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University of Baltimore Law Review

Abstract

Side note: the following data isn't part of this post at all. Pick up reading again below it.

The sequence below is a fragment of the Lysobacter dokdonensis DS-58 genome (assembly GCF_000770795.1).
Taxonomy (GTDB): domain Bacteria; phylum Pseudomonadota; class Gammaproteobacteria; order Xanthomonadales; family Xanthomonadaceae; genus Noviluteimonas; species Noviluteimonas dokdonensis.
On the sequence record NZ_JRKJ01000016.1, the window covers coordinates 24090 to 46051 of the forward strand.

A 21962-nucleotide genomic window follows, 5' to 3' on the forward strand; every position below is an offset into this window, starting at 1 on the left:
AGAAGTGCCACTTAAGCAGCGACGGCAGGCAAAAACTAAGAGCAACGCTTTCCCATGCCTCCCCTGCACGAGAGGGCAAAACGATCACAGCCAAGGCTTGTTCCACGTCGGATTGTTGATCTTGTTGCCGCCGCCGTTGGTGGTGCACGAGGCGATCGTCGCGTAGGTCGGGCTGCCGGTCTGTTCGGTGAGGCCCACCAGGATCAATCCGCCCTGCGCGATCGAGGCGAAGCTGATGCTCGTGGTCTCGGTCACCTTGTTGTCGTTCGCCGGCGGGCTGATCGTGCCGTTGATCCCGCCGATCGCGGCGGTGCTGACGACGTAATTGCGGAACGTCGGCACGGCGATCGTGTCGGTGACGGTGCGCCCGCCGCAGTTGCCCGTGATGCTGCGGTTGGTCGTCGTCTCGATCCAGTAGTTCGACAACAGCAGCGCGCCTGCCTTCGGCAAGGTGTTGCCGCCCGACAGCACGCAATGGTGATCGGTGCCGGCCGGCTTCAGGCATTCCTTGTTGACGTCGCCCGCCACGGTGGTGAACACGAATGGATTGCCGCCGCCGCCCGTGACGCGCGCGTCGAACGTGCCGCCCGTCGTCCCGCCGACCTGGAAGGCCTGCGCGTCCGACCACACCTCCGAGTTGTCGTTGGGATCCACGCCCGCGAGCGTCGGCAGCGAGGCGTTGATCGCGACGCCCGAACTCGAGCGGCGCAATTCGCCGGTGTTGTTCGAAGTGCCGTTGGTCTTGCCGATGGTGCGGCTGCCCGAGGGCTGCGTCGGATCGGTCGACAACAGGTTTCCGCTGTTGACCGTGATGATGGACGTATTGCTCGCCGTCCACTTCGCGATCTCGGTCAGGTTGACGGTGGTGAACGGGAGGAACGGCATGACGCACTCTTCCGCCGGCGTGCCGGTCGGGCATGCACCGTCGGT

In 2012, ruling on a challenge to President Obama’s landmark healthcare legislation, the Supreme Court upheld the legislation’s individual mandate penalty as a tax. The Court’s decision relied in part on the finding that the penalty was not a direct tax and so its lack of apportionment was not fatal. This was the first Supreme Court case in decades to address direct taxes, but regrettably it provided only a cursory examination of the subject. It did, however, serve as a useful reminder that the constitutional analysis of taxes is not a foregone conclusion and confirmed that there is a tenable distinction between direct and indirect taxes.

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